London Heritage Farm

London Heritage Farm website
General Information:

Located at the south end of Gilbert Road and west to 6511 Dyke Road in sunny Steveston.

London Heritage Farm is a heritage site of 4.6 acres overlooking the south arm of the Fraser River. A lovely 1890s farmhouse was built on the site by the London family and has been completely restored and fully furnished for that period. Around the house are fragrant herb and flower gardens - a beautiful setting for strolling, picnics or to just enjoy the peace and quiet of the area.

Other attractions on the site include the restored Spragg family barn, hand tool museum, tea room, 1910 buggy and 1952 Ferguson tractor.


Charles Edwin London, aged 16, and his brother William, aged 17, arrived in British Columbia from Ontario in 1877. Three years later, the brothers purchased 200 acres of land for $2000, erected a small farmhouse and began clearing and draining the land in preparation for farming. In 1888, Charles married Henrietta Dalzeil of Dalbeattie, Scotland, and started building the farmhouse that still stands today. The farmhouse was built in two stages, with the back, northern wing being completed first and the front, southern part of the house added in the 1890s and finished in 1898.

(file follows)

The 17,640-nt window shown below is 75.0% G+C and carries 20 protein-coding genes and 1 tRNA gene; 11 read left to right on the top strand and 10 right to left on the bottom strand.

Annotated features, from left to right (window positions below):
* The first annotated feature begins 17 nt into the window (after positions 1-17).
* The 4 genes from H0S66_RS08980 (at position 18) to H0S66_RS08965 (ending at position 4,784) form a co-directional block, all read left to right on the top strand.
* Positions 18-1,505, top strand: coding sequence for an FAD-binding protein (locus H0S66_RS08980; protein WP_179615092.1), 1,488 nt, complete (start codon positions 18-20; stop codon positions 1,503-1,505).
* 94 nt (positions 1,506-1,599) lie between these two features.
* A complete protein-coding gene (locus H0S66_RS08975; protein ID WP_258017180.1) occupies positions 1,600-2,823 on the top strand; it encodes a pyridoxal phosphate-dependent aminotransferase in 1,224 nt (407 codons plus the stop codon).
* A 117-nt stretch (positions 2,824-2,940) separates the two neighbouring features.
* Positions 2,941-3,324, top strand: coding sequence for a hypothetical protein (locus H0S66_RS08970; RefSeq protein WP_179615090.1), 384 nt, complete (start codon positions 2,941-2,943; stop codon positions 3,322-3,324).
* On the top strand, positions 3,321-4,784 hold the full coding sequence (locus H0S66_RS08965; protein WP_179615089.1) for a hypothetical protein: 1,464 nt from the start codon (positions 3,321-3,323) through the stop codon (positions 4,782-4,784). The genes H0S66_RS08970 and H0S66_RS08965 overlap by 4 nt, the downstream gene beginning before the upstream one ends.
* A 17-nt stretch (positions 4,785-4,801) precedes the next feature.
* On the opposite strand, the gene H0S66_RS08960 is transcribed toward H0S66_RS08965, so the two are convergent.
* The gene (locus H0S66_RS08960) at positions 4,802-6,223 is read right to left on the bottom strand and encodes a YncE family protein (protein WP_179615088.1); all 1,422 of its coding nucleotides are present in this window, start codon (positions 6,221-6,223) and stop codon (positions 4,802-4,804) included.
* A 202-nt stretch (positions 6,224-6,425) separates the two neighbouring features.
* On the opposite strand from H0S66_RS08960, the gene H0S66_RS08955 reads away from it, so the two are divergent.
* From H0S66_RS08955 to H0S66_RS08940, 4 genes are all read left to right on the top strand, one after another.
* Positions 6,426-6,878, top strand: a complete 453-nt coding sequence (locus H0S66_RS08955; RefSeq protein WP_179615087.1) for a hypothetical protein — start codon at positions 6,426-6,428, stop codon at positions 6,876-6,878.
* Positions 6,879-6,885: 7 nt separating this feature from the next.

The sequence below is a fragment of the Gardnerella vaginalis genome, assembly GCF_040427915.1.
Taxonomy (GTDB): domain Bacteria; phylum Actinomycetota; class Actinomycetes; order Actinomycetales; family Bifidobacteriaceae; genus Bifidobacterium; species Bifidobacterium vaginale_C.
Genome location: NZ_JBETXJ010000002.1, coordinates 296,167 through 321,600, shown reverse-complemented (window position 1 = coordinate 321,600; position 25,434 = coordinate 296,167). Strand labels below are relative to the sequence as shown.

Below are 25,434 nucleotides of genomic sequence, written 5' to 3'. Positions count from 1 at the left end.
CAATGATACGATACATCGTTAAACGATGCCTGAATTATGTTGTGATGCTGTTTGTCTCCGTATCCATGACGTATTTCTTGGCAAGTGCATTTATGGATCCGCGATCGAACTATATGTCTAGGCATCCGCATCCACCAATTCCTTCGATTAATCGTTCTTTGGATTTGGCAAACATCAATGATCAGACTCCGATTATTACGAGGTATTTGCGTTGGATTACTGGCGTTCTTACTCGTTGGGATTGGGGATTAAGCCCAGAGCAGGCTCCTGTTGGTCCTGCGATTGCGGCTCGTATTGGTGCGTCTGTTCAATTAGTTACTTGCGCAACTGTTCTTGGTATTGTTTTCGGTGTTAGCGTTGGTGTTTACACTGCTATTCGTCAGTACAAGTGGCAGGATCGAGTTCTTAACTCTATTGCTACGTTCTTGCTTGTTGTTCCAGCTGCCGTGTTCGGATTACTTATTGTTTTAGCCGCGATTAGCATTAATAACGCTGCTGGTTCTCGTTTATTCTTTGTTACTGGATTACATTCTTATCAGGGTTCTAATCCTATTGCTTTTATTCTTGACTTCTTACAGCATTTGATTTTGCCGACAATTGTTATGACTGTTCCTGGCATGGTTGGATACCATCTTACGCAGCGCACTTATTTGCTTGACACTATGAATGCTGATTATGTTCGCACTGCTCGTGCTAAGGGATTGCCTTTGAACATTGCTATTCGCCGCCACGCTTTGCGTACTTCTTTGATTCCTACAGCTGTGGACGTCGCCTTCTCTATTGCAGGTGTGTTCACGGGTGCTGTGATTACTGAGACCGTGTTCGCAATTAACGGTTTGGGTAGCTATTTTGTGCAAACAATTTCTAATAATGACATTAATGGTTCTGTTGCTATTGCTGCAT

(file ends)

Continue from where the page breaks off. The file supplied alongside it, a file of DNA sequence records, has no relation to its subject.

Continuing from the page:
The house is situated in its original location. In addition to the house and farm, the London’s established a general store and post office and built a wharf to receive supplies and to ship their milk and produce (hay, oats and vegetables) to New Westminister. Charles and Henrietta London had eight children, of whom three died in infancy as was common in those days. Henrietta died in 1916 and the family stayed at London Farm only another three years before selling up and moving to the Marpole area of Vancouver.

However, in 1921, Lucy (the London’s eldest daughter) and her husband, Herbert Howse, bought the farm back. They farmed and raise their family at London Farm until 1948. Thereafter, the farmhouse was rented by a series of families until its purchase by the City of Richmond in 1978.

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